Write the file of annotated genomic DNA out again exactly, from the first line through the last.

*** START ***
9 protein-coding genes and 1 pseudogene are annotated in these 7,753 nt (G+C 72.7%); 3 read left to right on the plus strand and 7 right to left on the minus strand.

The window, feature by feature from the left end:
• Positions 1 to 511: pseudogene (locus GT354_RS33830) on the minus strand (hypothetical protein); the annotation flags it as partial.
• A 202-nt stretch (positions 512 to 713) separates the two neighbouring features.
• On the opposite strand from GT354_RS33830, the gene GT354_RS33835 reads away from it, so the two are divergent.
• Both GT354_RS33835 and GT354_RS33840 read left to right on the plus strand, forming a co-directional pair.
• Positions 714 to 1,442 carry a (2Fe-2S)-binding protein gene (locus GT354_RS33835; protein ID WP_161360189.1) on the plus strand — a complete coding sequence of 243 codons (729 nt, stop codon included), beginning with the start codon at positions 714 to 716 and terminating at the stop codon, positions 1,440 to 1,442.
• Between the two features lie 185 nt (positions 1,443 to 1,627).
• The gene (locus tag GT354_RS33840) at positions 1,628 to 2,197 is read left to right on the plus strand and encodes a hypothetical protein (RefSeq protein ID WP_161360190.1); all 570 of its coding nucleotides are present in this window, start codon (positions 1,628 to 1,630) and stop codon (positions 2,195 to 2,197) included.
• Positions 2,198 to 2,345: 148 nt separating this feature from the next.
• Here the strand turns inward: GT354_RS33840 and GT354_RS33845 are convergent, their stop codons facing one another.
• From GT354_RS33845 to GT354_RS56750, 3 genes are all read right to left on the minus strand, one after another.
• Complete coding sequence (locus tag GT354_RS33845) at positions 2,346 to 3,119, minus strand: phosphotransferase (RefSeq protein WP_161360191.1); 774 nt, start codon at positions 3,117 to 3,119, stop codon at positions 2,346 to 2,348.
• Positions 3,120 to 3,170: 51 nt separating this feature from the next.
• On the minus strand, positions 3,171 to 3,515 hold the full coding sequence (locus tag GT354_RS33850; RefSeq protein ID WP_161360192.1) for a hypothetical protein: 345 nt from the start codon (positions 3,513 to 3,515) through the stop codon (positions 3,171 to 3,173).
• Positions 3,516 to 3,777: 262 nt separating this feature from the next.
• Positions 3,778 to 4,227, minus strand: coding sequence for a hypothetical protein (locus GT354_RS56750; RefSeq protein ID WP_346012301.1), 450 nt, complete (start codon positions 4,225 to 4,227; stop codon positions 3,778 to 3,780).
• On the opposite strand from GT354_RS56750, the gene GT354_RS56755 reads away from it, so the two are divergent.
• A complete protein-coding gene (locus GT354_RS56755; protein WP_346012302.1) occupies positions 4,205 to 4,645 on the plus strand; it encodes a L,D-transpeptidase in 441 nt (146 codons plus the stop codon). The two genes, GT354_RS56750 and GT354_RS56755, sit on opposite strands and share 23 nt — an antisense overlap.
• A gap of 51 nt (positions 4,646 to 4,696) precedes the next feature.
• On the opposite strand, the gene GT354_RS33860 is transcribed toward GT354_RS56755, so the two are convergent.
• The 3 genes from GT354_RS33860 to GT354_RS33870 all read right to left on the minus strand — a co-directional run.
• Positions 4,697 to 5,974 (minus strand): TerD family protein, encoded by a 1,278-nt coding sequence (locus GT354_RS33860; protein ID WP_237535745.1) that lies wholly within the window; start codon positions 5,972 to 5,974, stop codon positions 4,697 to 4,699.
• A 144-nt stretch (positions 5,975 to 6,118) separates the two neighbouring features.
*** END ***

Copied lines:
9 protein-coding genes and 1 pseudogene are annotated in these 7,753 nt (G+C 72.7%); 3 read left to right on the plus strand and 7 right to left on the minus strand.

The window, feature by feature from the left end:
• Positions 1 to 511: pseudogene (locus GT354_RS33830) on the minus strand (hypothetical protein); the annotation flags it as partial.
• A 202-nt stretch (positions 512 to 713) separates the two neighbouring features.
• On the opposite strand from GT354_RS33830, the gene GT354_RS33835 reads away from it, so the two are divergent.
• Both GT354_RS33835 and GT354_RS33840 read left to right on the plus strand, forming a co-directional pair.
• Positions 714 to 1,442 carry a (2Fe-2S)-binding protein gene (locus GT354_RS33835; protein ID WP_161360189.1) on the plus strand — a complete coding sequence of 243 codons (729 nt, stop codon included), beginning with the start codon at positions 714 to 716 and terminating at the stop codon, positions 1,440 to 1,442.
• Between the two features lie 185 nt (positions 1,443 to 1,627).
• The gene (locus tag GT354_RS33840) at positions 1,628 to 2,197 is read left to right on the plus strand and encodes a hypothetical protein (RefSeq protein ID WP_161360190.1); all 570 of its coding nucleotides are present in this window, start codon (positions 1,628 to 1,630) and stop codon (positions 2,195 to 2,197) included.
• Positions 2,198 to 2,345: 148 nt separating this feature from the next.
• Here the strand turns inward: GT354_RS33840 and GT354_RS33845 are convergent, their stop codons facing one another.
• From GT354_RS33845 to GT354_RS56750, 3 genes are all read right to left on the minus strand, one after another.
• Complete coding sequence (locus tag GT354_RS33845) at positions 2,346 to 3,119, minus strand: phosphotransferase (RefSeq protein WP_161360191.1); 774 nt, start codon at positions 3,117 to 3,119, stop codon at positions 2,346 to 2,348.
• Positions 3,120 to 3,170: 51 nt separating this feature from the next.
• On the minus strand, positions 3,171 to 3,515 hold the full coding sequence (locus tag GT354_RS33850; RefSeq protein ID WP_161360192.1) for a hypothetical protein: 345 nt from the start codon (positions 3,513 to 3,515) through the stop codon (positions 3,171 to 3,173).
• Positions 3,516 to 3,777: 262 nt separating this feature from the next.
• Positions 3,778 to 4,227, minus strand: coding sequence for a hypothetical protein (locus GT354_RS56750; RefSeq protein ID WP_346012301.1), 450 nt, complete (start codon positions 4,225 to 4,227; stop codon positions 3,778 to 3,780).
• On the opposite strand from GT354_RS56750, the gene GT354_RS56755 reads away from it, so the two are divergent.
• A complete protein-coding gene (locus GT354_RS56755; protein WP_346012302.1) occupies positions 4,205 to 4,645 on the plus strand; it encodes a L,D-transpeptidase in 441 nt (146 codons plus the stop codon). The two genes, GT354_RS56750 and GT354_RS56755, sit on opposite strands and share 23 nt — an antisense overlap.
• A gap of 51 nt (positions 4,646 to 4,696) precedes the next feature.
• On the opposite strand, the gene GT354_RS33860 is transcribed toward GT354_RS56755, so the two are convergent.
• The 3 genes from GT354_RS33860 to GT354_RS33870 all read right to left on the minus strand — a co-directional run.
• Positions 4,697 to 5,974 (minus strand): TerD family protein, encoded by a 1,278-nt coding sequence (locus GT354_RS33860; protein ID WP_237535745.1) that lies wholly within the window; start codon positions 5,972 to 5,974, stop codon positions 4,697 to 4,699.
• A 144-nt stretch (positions 5,975 to 6,118) separates the two neighbouring features.